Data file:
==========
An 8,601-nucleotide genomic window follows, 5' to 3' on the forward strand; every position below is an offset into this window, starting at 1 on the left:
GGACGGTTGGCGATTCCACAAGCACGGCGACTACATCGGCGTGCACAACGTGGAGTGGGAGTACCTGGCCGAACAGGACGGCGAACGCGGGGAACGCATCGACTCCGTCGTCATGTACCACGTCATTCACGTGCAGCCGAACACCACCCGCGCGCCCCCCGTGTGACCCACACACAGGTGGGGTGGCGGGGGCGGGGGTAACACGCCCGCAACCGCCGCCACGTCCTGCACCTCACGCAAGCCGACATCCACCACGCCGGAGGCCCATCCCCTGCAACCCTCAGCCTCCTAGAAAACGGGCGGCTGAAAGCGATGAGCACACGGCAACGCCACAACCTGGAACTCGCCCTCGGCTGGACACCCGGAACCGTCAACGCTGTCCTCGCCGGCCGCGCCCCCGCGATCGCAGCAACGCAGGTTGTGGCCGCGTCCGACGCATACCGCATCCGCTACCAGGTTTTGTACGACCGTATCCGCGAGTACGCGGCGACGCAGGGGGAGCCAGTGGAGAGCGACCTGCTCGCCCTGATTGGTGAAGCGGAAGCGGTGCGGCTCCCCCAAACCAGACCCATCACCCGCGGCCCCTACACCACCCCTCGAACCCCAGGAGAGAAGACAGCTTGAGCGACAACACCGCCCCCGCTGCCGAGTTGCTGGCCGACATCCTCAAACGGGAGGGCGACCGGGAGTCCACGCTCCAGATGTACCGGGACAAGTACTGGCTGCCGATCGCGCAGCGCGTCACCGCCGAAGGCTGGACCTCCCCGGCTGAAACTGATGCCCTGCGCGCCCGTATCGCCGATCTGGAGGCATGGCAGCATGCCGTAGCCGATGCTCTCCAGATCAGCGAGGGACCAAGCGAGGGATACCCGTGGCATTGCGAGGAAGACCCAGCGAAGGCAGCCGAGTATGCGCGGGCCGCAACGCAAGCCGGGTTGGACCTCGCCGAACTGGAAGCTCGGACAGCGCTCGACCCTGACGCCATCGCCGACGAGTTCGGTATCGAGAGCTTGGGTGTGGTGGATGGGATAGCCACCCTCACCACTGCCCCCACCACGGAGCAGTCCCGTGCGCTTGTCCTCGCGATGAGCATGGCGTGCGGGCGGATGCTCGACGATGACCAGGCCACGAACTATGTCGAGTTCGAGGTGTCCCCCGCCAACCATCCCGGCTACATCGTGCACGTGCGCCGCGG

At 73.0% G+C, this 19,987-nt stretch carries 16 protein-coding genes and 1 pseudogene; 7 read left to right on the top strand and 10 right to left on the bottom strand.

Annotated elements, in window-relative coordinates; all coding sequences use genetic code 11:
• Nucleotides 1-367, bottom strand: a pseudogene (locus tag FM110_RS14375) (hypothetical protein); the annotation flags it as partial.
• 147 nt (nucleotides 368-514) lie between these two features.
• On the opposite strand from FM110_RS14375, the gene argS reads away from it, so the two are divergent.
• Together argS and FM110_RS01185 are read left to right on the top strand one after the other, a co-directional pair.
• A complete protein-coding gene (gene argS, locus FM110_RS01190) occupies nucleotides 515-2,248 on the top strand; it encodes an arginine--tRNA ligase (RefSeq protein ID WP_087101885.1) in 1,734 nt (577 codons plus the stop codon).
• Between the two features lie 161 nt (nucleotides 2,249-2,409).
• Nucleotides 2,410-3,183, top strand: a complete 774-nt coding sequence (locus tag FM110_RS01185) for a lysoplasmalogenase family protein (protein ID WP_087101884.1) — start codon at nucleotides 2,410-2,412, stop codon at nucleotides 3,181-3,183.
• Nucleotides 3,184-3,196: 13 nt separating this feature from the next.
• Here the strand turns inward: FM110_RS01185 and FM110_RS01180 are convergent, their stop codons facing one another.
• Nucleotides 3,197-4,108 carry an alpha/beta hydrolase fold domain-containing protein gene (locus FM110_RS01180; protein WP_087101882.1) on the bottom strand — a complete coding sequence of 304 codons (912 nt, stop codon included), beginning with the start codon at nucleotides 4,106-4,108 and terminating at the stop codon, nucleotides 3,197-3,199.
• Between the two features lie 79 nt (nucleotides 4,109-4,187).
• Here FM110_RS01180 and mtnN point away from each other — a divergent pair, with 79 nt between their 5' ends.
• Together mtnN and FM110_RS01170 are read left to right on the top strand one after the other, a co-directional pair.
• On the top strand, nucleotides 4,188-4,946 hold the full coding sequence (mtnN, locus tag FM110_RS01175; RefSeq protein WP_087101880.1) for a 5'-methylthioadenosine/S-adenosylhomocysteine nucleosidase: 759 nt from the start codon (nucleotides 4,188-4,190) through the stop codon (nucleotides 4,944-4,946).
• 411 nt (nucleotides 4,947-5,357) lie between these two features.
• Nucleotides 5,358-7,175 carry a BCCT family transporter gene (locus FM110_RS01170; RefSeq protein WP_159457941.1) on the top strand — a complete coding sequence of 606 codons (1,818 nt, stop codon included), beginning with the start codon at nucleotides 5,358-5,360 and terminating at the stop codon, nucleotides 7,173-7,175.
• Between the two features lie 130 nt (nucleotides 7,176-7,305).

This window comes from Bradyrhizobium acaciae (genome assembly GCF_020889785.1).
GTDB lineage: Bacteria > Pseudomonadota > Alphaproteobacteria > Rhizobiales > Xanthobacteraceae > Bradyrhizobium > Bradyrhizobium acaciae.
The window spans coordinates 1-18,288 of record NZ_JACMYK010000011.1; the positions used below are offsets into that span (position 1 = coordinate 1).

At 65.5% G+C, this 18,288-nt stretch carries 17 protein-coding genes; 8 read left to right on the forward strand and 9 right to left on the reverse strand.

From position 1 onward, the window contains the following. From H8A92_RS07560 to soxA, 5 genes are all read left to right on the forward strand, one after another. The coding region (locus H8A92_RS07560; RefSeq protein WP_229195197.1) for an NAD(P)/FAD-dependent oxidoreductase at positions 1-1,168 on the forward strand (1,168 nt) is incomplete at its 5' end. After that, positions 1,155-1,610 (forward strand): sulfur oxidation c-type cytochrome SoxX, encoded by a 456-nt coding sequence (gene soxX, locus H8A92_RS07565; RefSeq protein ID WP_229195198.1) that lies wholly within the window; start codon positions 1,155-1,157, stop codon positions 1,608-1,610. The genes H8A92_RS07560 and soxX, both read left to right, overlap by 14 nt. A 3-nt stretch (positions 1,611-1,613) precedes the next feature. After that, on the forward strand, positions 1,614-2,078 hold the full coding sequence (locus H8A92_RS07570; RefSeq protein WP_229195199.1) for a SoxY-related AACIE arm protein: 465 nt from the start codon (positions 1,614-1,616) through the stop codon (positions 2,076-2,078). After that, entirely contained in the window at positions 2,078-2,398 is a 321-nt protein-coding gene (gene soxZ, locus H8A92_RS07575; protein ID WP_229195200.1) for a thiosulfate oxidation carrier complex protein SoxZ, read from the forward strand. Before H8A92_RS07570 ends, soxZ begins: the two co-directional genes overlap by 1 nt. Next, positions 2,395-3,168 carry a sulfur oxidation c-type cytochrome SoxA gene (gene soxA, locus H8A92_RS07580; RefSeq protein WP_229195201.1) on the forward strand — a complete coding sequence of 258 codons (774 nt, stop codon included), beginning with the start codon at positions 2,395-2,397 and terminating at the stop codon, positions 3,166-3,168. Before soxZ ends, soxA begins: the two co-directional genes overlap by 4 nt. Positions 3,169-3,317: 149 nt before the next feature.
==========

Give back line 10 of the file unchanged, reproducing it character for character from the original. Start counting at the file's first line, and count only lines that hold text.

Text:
• Between the two features lie 161 nt (nucleotides 2,249-2,409).